There are many more thoughtful quotes I couldn’t include

These are just the tip of the iceberg! With a book this good, I there many more chunks of wisdom that I was able to collect from it.

When I read a book, I collect the most useful, thought provoking, paradigm shifting, perspective expanding quotes and passages from them.

This collection is constantly growing, but will center around anything that I think can make you better able to exist on this planet in harmony and productivity.

If you’re tired of everyone recommending the same old self-improvement books and you hunger for new and different and ideas, check out my growing collection of quotes.

AND IT’S COMPLETELY FREE to be part of constantly growing hivemind of ideas, thoughts, and perspectives on books that everyone should be reading but are too caught up in what’s trendy.

Expand your mind!

Hindsight bias

“Hindsight bias is the tendency, after an outcome is known, to see the outcome as having been inevitable. When we say, “I should have known that would happen,” or, “I should have seen it coming,” we are succumbing to hindsight bias.”

“Just as we have problems with resulting and hindsight bias, when we evaluate decisions solely on how they turn out, we have a mirror-image problem in making prospective decisions. We get only one try at any given decision—one flip of the coin—and that puts great pressure on us to feel we have to be certain before acting, a certainty that necessarily will overlook the influences of hidden information and luck.”

Backcasting and Premortems

“Backcasting and premortems complement each other. Backcasting imagines a positive future; a premortem imagines a negative future. We can’t create a complete picture without representing both the positive space and the negative space. Backcasting reveals the positive space. Premortems reveal the negative space. Backcasting is the cheerleader; a premortem is the heckler in the audience.”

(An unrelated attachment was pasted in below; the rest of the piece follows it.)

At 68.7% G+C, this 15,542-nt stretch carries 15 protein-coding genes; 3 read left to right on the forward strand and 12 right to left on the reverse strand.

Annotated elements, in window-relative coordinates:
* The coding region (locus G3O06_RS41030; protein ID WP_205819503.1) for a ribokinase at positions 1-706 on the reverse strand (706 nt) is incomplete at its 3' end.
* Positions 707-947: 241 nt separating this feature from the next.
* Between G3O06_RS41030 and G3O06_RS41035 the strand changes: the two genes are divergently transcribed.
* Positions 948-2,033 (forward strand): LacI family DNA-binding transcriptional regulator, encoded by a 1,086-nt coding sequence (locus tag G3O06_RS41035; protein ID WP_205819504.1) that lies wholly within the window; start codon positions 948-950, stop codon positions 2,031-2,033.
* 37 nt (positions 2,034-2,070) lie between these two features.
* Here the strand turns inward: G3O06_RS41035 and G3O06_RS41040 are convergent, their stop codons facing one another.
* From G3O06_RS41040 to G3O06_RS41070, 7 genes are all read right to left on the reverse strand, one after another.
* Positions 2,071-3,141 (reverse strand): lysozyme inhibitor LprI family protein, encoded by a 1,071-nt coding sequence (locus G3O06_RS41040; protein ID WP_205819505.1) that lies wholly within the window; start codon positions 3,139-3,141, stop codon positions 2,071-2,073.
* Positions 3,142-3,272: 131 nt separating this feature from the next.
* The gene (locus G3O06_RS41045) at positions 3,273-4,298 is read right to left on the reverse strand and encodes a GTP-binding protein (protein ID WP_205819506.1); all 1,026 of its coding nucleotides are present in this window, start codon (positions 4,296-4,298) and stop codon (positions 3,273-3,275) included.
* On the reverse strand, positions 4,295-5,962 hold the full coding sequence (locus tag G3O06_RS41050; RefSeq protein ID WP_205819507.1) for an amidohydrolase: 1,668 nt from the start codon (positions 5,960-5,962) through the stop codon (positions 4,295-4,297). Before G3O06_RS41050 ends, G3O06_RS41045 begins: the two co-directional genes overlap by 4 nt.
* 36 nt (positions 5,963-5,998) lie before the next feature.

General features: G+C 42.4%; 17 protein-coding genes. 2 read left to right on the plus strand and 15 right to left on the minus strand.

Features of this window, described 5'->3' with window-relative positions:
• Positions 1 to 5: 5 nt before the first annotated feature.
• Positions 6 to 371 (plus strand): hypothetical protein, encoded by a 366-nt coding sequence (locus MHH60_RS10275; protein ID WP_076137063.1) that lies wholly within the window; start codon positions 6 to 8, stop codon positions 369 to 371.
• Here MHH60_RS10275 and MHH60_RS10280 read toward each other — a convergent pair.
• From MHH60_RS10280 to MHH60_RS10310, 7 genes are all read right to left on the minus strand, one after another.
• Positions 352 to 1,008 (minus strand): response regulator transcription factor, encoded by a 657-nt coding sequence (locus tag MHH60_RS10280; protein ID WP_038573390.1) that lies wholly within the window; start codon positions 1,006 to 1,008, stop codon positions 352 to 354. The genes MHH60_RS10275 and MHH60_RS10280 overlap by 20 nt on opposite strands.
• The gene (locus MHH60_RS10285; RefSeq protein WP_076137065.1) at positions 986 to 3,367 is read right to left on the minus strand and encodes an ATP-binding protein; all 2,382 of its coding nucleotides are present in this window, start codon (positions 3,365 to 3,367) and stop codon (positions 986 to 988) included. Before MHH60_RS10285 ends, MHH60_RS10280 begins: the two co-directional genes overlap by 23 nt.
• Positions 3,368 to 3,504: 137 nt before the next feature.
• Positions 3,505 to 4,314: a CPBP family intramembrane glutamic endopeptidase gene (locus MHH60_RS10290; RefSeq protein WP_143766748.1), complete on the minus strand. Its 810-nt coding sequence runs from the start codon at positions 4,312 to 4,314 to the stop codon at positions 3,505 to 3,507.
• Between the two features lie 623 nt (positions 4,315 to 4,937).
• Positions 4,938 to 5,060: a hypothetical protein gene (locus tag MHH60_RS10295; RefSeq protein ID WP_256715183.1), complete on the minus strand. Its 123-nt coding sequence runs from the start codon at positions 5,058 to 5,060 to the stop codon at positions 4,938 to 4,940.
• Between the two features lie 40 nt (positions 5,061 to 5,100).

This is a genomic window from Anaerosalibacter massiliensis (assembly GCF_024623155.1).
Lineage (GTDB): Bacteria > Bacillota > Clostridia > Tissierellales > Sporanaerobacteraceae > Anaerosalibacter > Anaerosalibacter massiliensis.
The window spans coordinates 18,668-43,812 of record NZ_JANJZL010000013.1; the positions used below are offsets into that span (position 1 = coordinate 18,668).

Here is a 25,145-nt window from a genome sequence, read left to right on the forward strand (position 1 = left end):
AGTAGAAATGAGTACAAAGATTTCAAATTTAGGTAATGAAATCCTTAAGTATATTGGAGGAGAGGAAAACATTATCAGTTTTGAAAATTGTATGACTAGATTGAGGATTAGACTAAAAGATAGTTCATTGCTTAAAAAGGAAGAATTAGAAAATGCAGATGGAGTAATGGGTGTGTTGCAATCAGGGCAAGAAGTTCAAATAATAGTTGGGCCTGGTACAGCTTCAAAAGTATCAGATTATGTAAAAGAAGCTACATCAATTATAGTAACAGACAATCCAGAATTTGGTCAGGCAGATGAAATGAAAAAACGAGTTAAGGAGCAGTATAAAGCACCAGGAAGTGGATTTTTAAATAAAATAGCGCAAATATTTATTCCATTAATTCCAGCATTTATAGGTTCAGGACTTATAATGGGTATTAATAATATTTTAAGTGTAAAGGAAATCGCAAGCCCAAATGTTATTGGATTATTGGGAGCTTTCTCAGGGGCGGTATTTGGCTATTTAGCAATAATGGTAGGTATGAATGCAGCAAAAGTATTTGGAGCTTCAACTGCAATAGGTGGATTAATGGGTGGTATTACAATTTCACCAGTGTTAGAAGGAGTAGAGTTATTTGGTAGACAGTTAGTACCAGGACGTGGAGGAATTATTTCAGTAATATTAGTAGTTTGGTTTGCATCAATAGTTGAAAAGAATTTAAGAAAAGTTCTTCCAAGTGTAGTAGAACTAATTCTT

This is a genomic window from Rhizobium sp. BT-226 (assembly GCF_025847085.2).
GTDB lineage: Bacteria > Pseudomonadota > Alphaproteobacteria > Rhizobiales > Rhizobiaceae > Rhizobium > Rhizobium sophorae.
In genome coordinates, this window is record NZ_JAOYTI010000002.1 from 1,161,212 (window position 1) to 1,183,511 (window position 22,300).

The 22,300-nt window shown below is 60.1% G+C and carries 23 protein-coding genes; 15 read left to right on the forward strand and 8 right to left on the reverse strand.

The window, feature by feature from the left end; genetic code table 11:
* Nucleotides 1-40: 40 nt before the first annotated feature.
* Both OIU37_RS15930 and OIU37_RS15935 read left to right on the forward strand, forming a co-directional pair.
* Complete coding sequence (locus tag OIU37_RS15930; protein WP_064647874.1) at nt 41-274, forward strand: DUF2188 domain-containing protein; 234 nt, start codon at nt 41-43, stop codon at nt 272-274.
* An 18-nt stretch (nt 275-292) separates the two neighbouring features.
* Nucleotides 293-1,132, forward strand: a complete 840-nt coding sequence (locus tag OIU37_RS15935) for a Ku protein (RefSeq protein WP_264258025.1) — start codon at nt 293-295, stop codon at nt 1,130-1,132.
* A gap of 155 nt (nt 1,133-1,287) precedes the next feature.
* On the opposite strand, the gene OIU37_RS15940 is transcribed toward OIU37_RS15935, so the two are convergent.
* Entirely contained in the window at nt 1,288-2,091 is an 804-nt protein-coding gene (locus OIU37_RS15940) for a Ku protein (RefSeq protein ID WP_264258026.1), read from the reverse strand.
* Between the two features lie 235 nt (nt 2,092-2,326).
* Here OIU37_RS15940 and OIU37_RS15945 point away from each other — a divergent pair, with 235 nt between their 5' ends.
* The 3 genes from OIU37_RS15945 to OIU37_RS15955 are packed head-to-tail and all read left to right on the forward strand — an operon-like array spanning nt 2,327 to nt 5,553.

“Despite the popular wisdom that we achieve success through positive visualization, it turns out that incorporating negative visualization makes us more likely to achieve our goals.”

“A premortem is an implementation of the Mertonian norm of organized skepticism, changing the rules of the game to give permission for dissent. Being a team player in a premortem isn’t about being the most enthusiastic cheerleader; it’s about being the most productive heckler.”

“Remember, the likelihood of positive and negative futures must add up to 100%. The positive space of backcasting and the negative space of a premortem still have to fit in a finite amount of space. When we see how much negative space there really is, we shrink down the positive space to a size that more accurately reflects reality and less reflects our naturally optimistic nature.”

Other notes and big ideas from books I’ve read

Ed Latimore
About the author

Ed Latimore

I’m a writer, competitive chess player, Army veteran, physicist, and former professional heavyweight boxer. My work focuses on self-development, realizing your potential, and sobriety—speaking from personal experience, having overcome both poverty and addiction.